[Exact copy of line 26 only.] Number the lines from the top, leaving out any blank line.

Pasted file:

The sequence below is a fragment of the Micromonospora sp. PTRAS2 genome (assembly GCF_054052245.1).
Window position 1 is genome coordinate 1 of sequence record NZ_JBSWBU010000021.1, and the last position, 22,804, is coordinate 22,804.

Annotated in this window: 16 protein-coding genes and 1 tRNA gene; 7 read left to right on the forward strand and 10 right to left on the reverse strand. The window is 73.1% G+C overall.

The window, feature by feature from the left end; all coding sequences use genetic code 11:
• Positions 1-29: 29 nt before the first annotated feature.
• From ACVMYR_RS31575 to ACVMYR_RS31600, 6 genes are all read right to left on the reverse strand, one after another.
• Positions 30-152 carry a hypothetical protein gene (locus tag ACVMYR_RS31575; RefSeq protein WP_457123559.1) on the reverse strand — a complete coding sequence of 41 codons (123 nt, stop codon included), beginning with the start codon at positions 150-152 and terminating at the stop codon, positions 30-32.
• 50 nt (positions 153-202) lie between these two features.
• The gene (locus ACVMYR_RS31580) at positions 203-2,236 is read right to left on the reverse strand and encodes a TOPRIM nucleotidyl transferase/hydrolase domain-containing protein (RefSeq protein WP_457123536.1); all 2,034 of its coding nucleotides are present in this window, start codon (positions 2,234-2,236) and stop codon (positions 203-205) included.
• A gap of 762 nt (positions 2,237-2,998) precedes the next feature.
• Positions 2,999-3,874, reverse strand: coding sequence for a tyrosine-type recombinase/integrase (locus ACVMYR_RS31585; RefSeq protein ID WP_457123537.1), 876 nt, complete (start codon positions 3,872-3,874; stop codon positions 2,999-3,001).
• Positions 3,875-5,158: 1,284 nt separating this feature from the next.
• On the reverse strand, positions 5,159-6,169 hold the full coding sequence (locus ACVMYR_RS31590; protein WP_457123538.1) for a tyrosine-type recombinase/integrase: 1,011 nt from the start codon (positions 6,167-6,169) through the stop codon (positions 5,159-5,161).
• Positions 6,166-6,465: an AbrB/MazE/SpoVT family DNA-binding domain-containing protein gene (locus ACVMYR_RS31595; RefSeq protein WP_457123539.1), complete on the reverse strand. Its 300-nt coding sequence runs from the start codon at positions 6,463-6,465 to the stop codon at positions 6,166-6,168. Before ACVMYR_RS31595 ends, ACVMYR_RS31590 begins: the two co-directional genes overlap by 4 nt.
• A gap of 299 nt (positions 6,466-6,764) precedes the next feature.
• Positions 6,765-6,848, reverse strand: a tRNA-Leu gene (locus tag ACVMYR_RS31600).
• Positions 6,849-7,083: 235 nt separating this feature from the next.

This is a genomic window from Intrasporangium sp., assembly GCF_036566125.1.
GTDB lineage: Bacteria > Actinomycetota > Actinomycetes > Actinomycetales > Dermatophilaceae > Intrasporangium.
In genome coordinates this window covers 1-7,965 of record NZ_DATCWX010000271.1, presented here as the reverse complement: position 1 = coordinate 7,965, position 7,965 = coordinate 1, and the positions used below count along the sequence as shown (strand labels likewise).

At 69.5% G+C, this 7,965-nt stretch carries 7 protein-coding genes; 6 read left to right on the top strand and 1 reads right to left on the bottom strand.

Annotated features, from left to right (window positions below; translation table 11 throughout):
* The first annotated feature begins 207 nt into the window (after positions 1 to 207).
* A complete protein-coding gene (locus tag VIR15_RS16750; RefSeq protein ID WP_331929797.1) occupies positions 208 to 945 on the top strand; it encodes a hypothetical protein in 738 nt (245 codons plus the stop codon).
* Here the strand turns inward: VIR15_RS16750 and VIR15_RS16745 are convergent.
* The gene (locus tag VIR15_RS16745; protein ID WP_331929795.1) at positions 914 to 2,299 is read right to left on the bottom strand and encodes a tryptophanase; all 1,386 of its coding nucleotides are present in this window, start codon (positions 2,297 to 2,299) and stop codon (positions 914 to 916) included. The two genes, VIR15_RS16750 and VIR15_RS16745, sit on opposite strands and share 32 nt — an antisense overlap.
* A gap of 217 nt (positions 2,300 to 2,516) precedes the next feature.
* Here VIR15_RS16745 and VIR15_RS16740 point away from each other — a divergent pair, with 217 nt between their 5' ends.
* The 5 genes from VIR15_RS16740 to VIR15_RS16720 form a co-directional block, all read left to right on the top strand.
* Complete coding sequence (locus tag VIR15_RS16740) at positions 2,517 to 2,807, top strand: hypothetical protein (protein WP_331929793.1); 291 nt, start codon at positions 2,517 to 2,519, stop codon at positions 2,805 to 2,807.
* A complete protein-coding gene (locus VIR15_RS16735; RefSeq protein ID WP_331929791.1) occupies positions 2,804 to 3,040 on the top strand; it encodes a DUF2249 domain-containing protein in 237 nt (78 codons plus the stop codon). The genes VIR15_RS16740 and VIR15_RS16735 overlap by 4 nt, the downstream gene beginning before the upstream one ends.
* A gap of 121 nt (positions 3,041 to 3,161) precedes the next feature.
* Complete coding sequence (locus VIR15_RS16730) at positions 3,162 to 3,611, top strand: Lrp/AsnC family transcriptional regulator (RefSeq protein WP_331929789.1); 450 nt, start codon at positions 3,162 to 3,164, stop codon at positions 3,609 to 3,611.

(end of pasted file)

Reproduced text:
* The gene (locus tag VIR15_RS16745; protein ID WP_331929795.1) at positions 914 to 2,299 is read right to left on the bottom strand and encodes a tryptophanase; all 1,386 of its coding nucleotides are present in this window, start codon (positions 2,297 to 2,299) and stop codon (positions 914 to 916) included. The two genes, VIR15_RS16750 and VIR15_RS16745, sit on opposite strands and share 32 nt — an antisense overlap.